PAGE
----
Eric Sabree urges residents to take advantage of tax aid programs


Wayne County Treasurer Eric Sabree has urged residents who owe back property taxes to take advantage of aid programs that would help them pay what their liabilities and keep their homes.

In an interview with the Yemeni American News, Sabree – who has been serving as treasurer since 2016 – outlined several initiatives to assist people struggling to pay their taxes to avoid foreclosure.

“We’ve been working with people. We don’t want their homes. We want them to stay in their homes and just pay the taxes, and we want to help them find the easy ways to do it,” Sabree said.

Sabree cited the Michigan Home Taxes Assistance Fund, a federally funded initiative that offers up to $25,000 in property taxes and other housing expenses for people who can demonstrate suffering financial hardship – such as losing income – during the COVID-19 pandemic.

The other program is Pay as You Stay, which provides affordable payment plans and eliminates penalties, interest and fees for low-income people who qualify.

There are also the simple payment agreements that allow residents to pay their back taxes in monthly installments.

“Those are the programs that we have. We urge people to take advantage of them,” Sabree said. “Contact us. Don’t wait until the last minute and try to pay these delinquent taxes the first year because you save on interest and penalties. You don’t want to throw money away.”


Online services

In Michigan, a property is considered forfeited after two years of unpaid taxes. The property is foreclosed upon at the end of March of the third year if the taxes remain unpaid.

Sabree said foreclosure rates have been drastically down in recent years because of assistance programs as well as laws during the pandemic that halted foreclosures.

COVID-19 had shaken up the way the Treasurer’s office does business, leaving some positive lasting effects.

Sabree said to avoid crowding during the pandemic, his office started an appointment system, so instead of large numbers of people showing up at once, now the process is streamlined.

“You go online to the Treasurer’s website, and you can make an appointment,” he said.

“It takes about two or three minutes. And then when you come to the office, you go right to the cashier window, get your help and leave. You don’t have to wait in line. So, it worked out really good for the staff and for the taxpayers.”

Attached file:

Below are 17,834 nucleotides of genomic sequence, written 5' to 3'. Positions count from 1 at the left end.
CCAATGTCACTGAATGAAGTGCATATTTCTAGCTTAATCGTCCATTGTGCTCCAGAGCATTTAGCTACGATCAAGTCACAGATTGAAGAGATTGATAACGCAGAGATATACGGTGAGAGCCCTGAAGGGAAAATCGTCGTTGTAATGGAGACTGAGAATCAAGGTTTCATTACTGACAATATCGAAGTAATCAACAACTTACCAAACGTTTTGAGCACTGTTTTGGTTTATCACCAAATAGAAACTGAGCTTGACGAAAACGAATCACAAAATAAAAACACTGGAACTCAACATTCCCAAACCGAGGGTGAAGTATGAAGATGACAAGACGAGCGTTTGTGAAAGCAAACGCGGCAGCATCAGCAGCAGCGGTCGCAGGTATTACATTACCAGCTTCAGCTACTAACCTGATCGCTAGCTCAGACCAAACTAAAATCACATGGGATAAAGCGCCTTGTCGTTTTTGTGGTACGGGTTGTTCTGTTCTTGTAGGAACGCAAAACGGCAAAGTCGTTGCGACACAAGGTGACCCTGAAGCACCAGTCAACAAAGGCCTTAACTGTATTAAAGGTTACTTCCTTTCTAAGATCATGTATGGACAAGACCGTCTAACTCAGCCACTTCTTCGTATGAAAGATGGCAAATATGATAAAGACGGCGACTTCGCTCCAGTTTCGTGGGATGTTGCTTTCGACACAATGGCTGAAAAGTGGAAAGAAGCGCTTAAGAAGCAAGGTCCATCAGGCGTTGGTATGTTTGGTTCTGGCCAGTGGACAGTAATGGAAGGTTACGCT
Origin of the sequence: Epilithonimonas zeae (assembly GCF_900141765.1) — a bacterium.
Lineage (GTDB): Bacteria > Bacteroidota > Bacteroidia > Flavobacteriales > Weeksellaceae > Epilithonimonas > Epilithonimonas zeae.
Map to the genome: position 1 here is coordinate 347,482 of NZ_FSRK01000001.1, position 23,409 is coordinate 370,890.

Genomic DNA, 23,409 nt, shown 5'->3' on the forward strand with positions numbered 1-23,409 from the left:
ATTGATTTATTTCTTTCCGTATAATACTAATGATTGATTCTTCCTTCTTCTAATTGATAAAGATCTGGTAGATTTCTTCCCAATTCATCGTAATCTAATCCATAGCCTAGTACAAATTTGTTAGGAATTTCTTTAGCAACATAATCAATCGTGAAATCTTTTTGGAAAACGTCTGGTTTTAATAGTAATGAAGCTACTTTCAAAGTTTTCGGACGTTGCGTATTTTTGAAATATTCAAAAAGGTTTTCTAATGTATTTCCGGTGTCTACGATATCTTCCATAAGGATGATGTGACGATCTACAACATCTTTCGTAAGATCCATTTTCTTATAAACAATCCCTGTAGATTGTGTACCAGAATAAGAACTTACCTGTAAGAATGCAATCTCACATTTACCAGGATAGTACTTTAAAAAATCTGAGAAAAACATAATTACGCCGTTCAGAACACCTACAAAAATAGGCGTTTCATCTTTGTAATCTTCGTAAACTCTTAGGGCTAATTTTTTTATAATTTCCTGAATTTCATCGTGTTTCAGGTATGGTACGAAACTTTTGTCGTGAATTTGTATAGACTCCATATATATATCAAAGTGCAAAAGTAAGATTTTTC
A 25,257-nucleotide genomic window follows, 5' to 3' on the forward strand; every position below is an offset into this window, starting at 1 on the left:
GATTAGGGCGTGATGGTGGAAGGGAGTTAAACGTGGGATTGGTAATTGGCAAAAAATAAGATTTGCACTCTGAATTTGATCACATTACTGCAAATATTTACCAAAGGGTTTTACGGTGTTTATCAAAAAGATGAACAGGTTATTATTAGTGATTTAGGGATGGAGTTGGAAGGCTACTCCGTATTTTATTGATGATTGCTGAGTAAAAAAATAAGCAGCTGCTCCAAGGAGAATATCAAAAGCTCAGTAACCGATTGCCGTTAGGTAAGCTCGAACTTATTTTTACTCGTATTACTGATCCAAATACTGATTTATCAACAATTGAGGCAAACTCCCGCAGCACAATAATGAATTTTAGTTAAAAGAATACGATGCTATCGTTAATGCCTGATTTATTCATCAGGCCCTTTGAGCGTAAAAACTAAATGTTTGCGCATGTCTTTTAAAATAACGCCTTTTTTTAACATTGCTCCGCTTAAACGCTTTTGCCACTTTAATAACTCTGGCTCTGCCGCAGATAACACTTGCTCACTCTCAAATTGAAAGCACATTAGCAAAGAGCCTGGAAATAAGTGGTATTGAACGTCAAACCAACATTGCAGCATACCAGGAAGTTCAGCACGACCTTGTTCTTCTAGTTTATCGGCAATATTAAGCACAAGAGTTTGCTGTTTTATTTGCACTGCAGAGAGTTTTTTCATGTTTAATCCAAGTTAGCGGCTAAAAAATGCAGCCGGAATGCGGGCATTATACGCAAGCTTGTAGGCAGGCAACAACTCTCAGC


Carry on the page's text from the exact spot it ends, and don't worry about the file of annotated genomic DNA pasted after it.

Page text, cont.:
Sabree said his office also improved its online services, including making payment agreements available online.

“We made a couple of adjustments and increased our online activity,” he said. “The majority of our payments are now received through the website – over 60 percent. It used to be about 25 percent. So we made a difference, and we’re still collecting the same amount of money. And people find it easier – no parking fees, no trip downtown, no lines. It’s much better.”


Reaching people

Asked about the biggest challenge for his office, Sabree said it was reaching out to people. The county is home to more than 1.7 million residents who use different channels of communication.

“We always feel like reaching people – to the right people at the right time – is a challenge for us,” he said.

“We already do a lot of marketing, targeting our marketing to certain zip codes, certain areas where we know people are in trouble, certain cities. And we go to work with them,” he said.

“We know who the people are, we have the list of those individuals who are far behind, in danger of foreclosure. So we use text messaging; we use door to door contact, the media, the newspaper, TV, radio, but we want to do more targeted marketing.”

Another issue is finding the right employees and offering them competitive wages. “It’s hard to attract people; it’s hard to find employees,” he said.

But Sabree added that he was proud of investing in his staff to do the best job possible.

“It’s important that we continue to invest in training, so that employees are at their best, doing the very best,” Sabree told the Yemeni American News. “So that they know as much as they possibly can about their job, and they can improve their own personal skills, as well as the atmosphere and service to the public.”